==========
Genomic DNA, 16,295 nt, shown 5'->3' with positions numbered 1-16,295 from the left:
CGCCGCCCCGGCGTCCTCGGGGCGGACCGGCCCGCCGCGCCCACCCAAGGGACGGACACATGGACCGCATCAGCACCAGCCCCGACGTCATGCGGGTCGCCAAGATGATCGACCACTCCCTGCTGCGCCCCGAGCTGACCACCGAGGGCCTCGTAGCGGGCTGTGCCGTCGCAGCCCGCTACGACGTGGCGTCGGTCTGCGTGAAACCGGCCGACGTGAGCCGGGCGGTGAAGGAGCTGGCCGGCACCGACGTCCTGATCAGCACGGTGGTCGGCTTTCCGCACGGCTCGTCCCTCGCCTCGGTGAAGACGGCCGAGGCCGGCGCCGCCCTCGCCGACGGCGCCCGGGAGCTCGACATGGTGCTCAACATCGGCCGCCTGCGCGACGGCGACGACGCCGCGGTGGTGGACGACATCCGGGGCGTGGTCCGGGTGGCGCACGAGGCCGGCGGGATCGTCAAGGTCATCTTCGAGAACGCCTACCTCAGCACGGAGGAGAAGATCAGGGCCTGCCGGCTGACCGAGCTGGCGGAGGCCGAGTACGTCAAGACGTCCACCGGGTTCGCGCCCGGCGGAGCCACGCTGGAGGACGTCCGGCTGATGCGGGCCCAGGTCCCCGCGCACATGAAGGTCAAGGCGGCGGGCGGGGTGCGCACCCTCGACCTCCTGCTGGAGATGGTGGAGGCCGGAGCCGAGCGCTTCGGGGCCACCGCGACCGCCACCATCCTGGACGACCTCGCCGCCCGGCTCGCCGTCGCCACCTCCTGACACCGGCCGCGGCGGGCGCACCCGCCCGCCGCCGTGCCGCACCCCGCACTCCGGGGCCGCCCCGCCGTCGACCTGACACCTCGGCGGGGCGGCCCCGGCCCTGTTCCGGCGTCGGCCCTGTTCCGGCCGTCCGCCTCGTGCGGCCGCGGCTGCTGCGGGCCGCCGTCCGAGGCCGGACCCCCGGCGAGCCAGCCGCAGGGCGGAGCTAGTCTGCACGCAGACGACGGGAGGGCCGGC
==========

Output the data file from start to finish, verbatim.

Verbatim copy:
Genomic DNA, 16,295 nt, shown 5'->3' with positions numbered 1-16,295 from the left:
CGCCGCCCCGGCGTCCTCGGGGCGGACCGGCCCGCCGCGCCCACCCAAGGGACGGACACATGGACCGCATCAGCACCAGCCCCGACGTCATGCGGGTCGCCAAGATGATCGACCACTCCCTGCTGCGCCCCGAGCTGACCACCGAGGGCCTCGTAGCGGGCTGTGCCGTCGCAGCCCGCTACGACGTGGCGTCGGTCTGCGTGAAACCGGCCGACGTGAGCCGGGCGGTGAAGGAGCTGGCCGGCACCGACGTCCTGATCAGCACGGTGGTCGGCTTTCCGCACGGCTCGTCCCTCGCCTCGGTGAAGACGGCCGAGGCCGGCGCCGCCCTCGCCGACGGCGCCCGGGAGCTCGACATGGTGCTCAACATCGGCCGCCTGCGCGACGGCGACGACGCCGCGGTGGTGGACGACATCCGGGGCGTGGTCCGGGTGGCGCACGAGGCCGGCGGGATCGTCAAGGTCATCTTCGAGAACGCCTACCTCAGCACGGAGGAGAAGATCAGGGCCTGCCGGCTGACCGAGCTGGCGGAGGCCGAGTACGTCAAGACGTCCACCGGGTTCGCGCCCGGCGGAGCCACGCTGGAGGACGTCCGGCTGATGCGGGCCCAGGTCCCCGCGCACATGAAGGTCAAGGCGGCGGGCGGGGTGCGCACCCTCGACCTCCTGCTGGAGATGGTGGAGGCCGGAGCCGAGCGCTTCGGGGCCACCGCGACCGCCACCATCCTGGACGACCTCGCCGCCCGGCTCGCCGTCGCCACCTCCTGACACCGGCCGCGGCGGGCGCACCCGCCCGCCGCCGTGCCGCACCCCGCACTCCGGGGCCGCCCCGCCGTCGACCTGACACCTCGGCGGGGCGGCCCCGGCCCTGTTCCGGCGTCGGCCCTGTTCCGGCCGTCCGCCTCGTGCGGCCGCGGCTGCTGCGGGCCGCCGTCCGAGGCCGGACCCCCGGCGAGCCAGCCGCAGGGCGGAGCTAGTCTGCACGCAGACGACGGGAGGGCCGGC